Robert Mueller, former Director of the Federal Bureau of Investigation (FBI) was appointed a special prosecutor to oversee the Russian interference in the 2016 United States elections. The appointment was announced by Deputy Attorney General Rod J. Rosenstein on 17 May 2017. Robert Swan “Bob” Mueller III served as the sixth Director of the Federal Bureau of Investigation 4 September 2001 to 4 September 2013.
Robert Mueller was nominated for the position of FBI Director by President George W. Bush on 5 July 2001. He served as Acting Deputy Attorney General of the United States Department of Justice for several months, before officially becoming the FBI Director just one week before the September 11 attacks against the United States. On 4 September 2013, he was replaced by James Comey.
The United States Government’s intelligence agencies indicated towards Russian government’s interference in the 2016 United States elections. In January 2017, a U.S. intelligence community assessment expressed “high confidence” that Russia favoured Donald Trump over Hillary Clinton. It also stated that Russian President Vladimir Putin personally ordered an “influence campaign” to denigrate and harm Clinton’s electoral chances and potential presidency. The report concluded that Russia used disinformation, data thefts, and leaks to attempt to advantage Trump over Clinton.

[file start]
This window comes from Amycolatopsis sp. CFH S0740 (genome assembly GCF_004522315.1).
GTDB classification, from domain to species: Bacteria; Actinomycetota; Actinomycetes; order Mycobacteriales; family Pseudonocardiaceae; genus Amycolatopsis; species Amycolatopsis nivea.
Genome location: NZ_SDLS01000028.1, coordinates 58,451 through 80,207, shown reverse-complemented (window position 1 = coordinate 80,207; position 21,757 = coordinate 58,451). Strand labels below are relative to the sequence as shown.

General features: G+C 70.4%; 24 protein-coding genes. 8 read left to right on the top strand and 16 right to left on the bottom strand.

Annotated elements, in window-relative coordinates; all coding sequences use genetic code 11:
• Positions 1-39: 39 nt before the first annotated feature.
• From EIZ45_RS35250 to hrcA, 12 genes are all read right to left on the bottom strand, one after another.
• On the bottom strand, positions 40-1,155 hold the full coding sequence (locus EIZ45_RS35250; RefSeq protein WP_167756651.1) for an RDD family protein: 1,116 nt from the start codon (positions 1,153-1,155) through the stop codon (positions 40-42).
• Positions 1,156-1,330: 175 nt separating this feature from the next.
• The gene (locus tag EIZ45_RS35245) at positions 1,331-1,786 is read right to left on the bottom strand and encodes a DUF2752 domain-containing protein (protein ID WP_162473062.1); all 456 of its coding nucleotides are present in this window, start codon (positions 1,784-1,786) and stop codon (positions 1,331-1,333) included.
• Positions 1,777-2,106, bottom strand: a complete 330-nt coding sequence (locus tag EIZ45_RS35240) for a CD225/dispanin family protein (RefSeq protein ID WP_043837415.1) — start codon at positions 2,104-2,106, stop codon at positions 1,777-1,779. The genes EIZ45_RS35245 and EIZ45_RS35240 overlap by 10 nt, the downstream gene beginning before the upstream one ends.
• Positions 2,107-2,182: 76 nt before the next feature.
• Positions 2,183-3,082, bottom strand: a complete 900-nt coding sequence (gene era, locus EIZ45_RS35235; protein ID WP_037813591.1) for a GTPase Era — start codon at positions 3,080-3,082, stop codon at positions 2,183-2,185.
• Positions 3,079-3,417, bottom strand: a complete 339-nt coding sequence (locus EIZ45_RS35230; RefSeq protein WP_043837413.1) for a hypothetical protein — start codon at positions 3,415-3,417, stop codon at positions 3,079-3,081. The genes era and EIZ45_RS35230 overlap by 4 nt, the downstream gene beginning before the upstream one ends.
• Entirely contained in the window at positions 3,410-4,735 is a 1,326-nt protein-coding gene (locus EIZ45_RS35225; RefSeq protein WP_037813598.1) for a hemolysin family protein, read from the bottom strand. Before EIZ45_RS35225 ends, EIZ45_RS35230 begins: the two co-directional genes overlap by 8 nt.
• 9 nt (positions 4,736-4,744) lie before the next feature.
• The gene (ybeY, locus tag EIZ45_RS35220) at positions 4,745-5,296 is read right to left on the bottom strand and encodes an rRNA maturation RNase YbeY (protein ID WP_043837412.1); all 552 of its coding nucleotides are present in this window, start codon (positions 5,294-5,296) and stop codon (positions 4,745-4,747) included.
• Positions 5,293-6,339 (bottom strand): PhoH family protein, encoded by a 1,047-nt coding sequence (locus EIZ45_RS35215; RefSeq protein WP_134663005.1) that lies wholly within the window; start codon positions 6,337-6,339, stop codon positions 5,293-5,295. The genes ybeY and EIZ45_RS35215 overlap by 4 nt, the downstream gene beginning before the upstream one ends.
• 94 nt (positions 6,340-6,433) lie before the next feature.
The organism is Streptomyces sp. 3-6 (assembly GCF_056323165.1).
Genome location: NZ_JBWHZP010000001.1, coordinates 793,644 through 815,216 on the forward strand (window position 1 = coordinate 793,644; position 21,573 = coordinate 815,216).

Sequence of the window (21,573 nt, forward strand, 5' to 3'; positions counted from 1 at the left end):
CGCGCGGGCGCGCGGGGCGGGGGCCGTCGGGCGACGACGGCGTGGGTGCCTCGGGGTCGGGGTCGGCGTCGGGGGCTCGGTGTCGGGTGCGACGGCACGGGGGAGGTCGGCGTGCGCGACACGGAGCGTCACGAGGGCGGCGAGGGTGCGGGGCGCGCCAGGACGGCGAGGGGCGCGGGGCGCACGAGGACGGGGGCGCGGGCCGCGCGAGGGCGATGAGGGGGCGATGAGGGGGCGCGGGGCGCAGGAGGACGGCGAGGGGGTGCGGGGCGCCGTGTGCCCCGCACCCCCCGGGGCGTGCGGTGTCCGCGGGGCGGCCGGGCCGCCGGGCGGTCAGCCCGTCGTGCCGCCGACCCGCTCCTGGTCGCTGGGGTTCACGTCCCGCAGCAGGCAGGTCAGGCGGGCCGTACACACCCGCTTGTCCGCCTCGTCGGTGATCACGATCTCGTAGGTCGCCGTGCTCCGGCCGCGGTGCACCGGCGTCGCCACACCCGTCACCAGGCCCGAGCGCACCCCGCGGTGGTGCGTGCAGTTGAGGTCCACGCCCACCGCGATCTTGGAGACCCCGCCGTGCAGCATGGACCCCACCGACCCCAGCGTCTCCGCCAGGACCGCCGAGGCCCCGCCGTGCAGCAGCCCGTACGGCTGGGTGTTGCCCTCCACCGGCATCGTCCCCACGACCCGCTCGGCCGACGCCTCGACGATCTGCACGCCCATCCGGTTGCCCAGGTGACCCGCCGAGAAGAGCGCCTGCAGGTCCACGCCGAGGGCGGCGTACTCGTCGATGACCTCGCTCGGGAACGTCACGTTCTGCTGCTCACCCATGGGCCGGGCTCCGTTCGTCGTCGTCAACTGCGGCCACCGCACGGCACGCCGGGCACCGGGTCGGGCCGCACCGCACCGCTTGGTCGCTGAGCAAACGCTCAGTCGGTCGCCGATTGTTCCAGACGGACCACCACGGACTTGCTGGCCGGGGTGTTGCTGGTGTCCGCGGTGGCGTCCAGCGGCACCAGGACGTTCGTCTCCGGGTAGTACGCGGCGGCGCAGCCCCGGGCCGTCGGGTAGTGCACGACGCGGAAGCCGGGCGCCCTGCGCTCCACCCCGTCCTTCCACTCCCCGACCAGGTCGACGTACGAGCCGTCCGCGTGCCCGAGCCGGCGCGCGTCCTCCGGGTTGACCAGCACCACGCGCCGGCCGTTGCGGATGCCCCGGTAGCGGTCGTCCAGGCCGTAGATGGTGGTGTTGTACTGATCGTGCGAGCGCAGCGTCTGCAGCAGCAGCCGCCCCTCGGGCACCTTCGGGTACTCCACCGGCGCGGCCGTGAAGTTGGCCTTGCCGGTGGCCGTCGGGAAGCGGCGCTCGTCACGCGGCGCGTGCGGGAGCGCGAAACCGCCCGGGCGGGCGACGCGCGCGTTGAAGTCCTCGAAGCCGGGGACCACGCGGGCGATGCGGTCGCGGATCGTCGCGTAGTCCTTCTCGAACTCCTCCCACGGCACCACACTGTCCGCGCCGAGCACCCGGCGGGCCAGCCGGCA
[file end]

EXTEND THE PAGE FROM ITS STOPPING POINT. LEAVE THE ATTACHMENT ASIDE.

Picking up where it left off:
These conclusions were reaffirmed by the lead intelligence officials in the Trump administration in May 2017. On 7 October 2016, the Office of the Director of National Intelligence (DNI) and the Department of Homeland Security (DHS) jointly stated that Russia hacked the Democratic National Committee (DNC) servers and Clinton campaign chairman John Podesta’s personal email account and leaked their documents to WikiLeaks. In October 2016, former President Barack Obama used the red phone line to directly contact Putin and issue a warning to him regarding the cyber attacks. However, Russian officials repeatedly denied involvement in any DNC hacks or leaks.